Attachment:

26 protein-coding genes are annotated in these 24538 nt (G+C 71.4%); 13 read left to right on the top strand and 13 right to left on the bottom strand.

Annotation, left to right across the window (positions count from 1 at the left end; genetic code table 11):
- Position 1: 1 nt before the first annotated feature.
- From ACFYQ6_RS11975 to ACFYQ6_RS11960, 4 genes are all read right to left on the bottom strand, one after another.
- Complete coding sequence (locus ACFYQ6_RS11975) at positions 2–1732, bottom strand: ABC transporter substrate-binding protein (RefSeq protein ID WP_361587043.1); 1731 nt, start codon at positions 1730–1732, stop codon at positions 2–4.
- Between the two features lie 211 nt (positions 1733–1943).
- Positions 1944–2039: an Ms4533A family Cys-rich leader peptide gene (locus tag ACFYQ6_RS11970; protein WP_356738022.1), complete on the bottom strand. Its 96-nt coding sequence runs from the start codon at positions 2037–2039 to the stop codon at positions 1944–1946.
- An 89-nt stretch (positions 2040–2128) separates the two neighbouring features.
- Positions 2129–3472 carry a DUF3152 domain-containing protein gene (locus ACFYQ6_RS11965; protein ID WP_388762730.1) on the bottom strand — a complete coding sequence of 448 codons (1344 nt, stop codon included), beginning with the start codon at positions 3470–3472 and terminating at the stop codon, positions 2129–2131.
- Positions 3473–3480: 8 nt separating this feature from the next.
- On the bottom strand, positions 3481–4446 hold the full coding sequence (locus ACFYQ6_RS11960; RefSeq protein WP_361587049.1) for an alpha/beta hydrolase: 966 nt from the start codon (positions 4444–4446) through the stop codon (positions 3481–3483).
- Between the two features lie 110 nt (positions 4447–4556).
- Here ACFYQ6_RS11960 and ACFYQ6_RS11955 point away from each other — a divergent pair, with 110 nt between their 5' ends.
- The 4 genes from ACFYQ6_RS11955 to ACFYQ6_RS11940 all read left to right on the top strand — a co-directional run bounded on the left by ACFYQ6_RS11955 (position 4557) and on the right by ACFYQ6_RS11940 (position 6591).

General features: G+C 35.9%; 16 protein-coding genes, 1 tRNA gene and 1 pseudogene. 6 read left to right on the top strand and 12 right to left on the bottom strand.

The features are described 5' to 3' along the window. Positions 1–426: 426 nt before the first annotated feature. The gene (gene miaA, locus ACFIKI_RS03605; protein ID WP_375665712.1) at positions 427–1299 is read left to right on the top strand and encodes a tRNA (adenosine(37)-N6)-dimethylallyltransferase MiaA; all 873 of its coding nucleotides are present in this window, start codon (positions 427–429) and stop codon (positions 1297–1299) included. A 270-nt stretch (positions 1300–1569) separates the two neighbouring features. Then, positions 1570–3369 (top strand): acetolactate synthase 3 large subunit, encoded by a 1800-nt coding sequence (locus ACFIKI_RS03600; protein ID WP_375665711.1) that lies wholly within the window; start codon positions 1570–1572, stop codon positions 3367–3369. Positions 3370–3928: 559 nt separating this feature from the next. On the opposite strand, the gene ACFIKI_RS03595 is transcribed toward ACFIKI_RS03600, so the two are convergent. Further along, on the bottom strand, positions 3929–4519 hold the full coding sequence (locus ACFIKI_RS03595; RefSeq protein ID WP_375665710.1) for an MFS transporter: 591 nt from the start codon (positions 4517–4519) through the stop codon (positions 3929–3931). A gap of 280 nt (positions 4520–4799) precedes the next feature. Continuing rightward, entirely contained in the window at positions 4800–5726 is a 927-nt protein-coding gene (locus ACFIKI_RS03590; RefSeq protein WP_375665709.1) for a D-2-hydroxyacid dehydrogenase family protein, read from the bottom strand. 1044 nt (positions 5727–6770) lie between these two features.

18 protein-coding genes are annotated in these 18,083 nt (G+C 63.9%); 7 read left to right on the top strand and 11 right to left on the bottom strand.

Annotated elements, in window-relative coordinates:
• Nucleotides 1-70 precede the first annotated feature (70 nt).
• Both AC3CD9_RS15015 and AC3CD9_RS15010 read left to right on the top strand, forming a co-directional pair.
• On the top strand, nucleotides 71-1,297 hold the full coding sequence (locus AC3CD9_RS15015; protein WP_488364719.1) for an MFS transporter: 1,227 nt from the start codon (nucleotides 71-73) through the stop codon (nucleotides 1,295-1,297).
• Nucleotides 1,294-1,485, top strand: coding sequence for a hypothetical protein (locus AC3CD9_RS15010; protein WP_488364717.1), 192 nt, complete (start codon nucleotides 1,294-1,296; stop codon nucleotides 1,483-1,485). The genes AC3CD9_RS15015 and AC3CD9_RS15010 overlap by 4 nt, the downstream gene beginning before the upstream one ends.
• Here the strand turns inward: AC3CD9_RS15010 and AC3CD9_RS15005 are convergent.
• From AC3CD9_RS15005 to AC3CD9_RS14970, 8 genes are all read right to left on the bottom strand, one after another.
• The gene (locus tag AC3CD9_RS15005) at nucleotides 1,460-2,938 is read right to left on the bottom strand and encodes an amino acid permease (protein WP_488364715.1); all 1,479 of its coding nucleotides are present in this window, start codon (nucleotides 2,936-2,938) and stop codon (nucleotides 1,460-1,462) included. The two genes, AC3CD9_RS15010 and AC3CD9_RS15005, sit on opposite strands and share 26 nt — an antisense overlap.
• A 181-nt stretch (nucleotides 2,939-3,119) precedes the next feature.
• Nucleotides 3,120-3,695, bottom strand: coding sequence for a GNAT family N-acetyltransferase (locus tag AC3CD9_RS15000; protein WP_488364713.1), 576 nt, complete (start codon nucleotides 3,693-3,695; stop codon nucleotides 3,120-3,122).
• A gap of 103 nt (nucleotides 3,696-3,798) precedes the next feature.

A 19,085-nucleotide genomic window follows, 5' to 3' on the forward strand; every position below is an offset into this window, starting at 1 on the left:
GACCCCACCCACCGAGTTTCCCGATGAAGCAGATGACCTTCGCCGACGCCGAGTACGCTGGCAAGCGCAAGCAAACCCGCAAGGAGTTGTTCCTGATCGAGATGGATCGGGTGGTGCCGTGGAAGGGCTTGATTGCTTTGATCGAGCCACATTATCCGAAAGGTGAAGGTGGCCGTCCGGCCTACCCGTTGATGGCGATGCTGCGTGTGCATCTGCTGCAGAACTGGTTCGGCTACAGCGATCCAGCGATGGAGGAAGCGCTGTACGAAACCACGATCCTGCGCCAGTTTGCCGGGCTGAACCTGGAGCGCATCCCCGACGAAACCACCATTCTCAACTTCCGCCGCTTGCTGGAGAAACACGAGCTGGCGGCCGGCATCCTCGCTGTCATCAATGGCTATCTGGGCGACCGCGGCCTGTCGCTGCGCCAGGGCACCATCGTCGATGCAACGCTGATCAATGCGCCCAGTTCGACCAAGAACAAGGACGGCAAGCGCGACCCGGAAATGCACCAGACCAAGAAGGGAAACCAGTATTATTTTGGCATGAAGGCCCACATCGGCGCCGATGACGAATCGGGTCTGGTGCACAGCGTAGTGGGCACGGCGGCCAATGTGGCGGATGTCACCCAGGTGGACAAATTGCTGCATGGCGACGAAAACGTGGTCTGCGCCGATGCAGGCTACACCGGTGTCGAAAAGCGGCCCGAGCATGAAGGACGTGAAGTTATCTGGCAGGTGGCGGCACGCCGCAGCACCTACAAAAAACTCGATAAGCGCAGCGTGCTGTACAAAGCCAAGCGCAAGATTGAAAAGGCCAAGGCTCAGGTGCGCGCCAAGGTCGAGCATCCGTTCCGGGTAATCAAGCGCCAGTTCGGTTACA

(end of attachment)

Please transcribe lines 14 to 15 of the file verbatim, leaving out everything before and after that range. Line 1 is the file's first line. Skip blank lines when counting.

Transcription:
- The 4 genes from ACFYQ6_RS11955 to ACFYQ6_RS11940 all read left to right on the top strand — a co-directional run bounded on the left by ACFYQ6_RS11955 (position 4557) and on the right by ACFYQ6_RS11940 (position 6591).

General features: G+C 35.9%; 16 protein-coding genes, 1 tRNA gene and 1 pseudogene. 6 read left to right on the top strand and 12 right to left on the bottom strand.